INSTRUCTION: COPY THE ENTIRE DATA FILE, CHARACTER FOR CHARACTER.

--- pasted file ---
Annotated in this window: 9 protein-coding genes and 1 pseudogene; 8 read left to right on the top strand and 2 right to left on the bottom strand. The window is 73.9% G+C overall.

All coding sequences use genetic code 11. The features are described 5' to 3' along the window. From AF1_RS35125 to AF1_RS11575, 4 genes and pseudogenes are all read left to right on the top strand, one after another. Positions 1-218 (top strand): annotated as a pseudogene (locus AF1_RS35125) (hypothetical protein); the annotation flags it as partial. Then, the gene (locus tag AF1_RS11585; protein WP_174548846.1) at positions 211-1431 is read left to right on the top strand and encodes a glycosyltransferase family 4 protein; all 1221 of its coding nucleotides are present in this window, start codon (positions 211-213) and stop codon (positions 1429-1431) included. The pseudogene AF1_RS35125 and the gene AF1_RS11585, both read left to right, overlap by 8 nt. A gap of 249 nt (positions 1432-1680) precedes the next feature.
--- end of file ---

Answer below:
Annotated in this window: 9 protein-coding genes and 1 pseudogene; 8 read left to right on the top strand and 2 right to left on the bottom strand. The window is 73.9% G+C overall.

All coding sequences use genetic code 11. The features are described 5' to 3' along the window. From AF1_RS35125 to AF1_RS11575, 4 genes and pseudogenes are all read left to right on the top strand, one after another. Positions 1-218 (top strand): annotated as a pseudogene (locus AF1_RS35125) (hypothetical protein); the annotation flags it as partial. Then, the gene (locus tag AF1_RS11585; protein WP_174548846.1) at positions 211-1431 is read left to right on the top strand and encodes a glycosyltransferase family 4 protein; all 1221 of its coding nucleotides are present in this window, start codon (positions 211-213) and stop codon (positions 1429-1431) included. The pseudogene AF1_RS35125 and the gene AF1_RS11585, both read left to right, overlap by 8 nt. A gap of 249 nt (positions 1432-1680) precedes the next feature.